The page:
Albany: close to everything!

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Where in the United States of America is there a city from
which so many summer resorts can be reached so quickly, easily and cheaply as
from Albany? Did you ever think of it? Saratoga, Lake George, the Adirondacks,
the Catskills, the Helderbergs, Howe’s Cave, Cooperstown, Sharon Springs,
Ballston Spa, Round Lake, Kinderhook, the Berkshire Hills. Yes, and the great
seaside pleasure grounds at Coney Island, Rockaway and the Jersey coast are all
within a few hours of Albany, with perfect means of transportation; and there
is always the beautiful Hudson and beautiful Washington Park.

— The New Albany, 1891

And at that time, you could (in fact, almost had to) get to them all by public transportation.

What a world of solemn thought their monody compels!

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Bells, that is. Those words are Poe’s, these are Arthur Weise’s in 1886, describing Troy’s then world-famous bell industry:

The fame of having tens of thousands of church bells ringing round the earth made in her foundries is realized by Troy. In the distant missionary fields in Africa, along the fertile borders of the Nile, beyond the ruins of Ninevah, near the jungles of India, around the pagodas of China, over the heathen-inhabited islands of the Pacific, in every part of the wide extent of the United States, the sound-waves of Troy bells billow and break.

The fame came from a number of companies, including Julius Hanks (succeeded by his brothers and then his son), who first cast bells, surveying instruments and cannon in Gibbonsville, which became West Troy, which became Watervliet, before moving to Fifth and Elbow (now Fulton) in Troy in 1825. There his firm cast church-bells ranging from 100 to 3,000 pounds. Then in 1852 Jones & Hitchcock began manufacturing church bells at First and Adams streets, becoming the Jones & Co. Troy Bell Foundry in 1873. But by far the most famous was the Meneely Bell Company, which was on the east side of River Street between Washington and Adams. It was originally formed in 1869. Weise writes:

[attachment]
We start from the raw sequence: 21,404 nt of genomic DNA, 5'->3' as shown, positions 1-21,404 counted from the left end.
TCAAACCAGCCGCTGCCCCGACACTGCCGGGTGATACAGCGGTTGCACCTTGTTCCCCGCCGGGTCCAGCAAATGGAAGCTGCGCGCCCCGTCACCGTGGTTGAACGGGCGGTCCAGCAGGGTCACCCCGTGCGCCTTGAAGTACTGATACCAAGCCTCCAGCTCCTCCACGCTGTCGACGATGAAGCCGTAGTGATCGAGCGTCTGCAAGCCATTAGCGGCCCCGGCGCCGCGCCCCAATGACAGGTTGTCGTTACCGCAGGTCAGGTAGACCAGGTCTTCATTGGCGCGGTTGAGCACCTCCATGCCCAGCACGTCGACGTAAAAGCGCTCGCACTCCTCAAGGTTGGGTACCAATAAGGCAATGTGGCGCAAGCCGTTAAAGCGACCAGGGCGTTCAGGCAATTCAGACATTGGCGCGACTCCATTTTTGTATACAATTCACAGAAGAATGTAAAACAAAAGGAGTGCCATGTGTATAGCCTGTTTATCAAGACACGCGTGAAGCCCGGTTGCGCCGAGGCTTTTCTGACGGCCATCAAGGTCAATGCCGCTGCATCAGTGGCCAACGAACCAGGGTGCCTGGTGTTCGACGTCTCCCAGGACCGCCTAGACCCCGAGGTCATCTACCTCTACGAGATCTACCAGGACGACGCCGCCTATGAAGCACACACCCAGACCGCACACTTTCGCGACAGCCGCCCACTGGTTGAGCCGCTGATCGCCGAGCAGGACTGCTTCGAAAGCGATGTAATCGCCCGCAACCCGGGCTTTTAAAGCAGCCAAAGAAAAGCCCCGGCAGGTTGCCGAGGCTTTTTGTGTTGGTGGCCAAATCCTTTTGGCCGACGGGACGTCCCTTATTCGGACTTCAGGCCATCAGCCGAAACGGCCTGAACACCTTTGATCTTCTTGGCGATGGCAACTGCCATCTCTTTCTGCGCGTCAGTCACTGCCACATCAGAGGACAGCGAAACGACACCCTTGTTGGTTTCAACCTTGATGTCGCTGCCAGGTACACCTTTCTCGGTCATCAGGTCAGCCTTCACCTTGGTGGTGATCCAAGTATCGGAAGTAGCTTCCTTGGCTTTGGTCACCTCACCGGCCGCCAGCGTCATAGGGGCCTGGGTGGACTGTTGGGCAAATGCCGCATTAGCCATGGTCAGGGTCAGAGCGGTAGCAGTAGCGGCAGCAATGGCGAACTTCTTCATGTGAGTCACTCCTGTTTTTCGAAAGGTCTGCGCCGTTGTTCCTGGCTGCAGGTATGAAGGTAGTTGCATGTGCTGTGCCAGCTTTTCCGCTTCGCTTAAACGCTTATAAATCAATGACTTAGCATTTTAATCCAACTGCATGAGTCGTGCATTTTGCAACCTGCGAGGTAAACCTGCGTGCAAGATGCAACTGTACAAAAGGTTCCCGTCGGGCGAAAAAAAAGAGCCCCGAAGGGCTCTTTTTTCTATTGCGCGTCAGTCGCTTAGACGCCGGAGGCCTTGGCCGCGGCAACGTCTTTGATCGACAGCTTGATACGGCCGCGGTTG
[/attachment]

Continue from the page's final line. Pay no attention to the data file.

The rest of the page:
The company’s constant reception of orders from different parts of the world for church-bells is an honoring attestation of their excellence. Their shape, weight and tone are based upon the combination of so many essentials that the business is one which obtains its distinction from the adaptation of bells to the places and purposes for which they are intended. The company’s foundry is fitted with all the necessary appliances for moulding and casting bells of different weight and size. The quality of a bell’s sound or sonorousness depends on its shape as well as on the metal used in casting it. Copper and tin are the best materials for making clear-toned bells. The most approved proportions are 78 parts of copper and 22 of tin. Not unfrequently the company receives jewelry to be melted to form a part of the composition of gift-bells . . . The company have recently sent chimes to churches in Boston, Worcester, Salem, Mass., Darien, Conn., Albany, Geneva, Chautauqua, Mamaroneck, N.Y., Montgomery, Ala., Gambier, Ohio, Chicago, Ill., St. Louis, Mo. and other cities. Two bells were sent to the west coast of Africa, twelve to missioner schools in the interior of that country, four to Constantinople, three to Shang-Hai, China, and several to England, Bulgaria, Persia and India. Many of the bells sent to foreign lands bear inscriptions in the language of their inhabitants.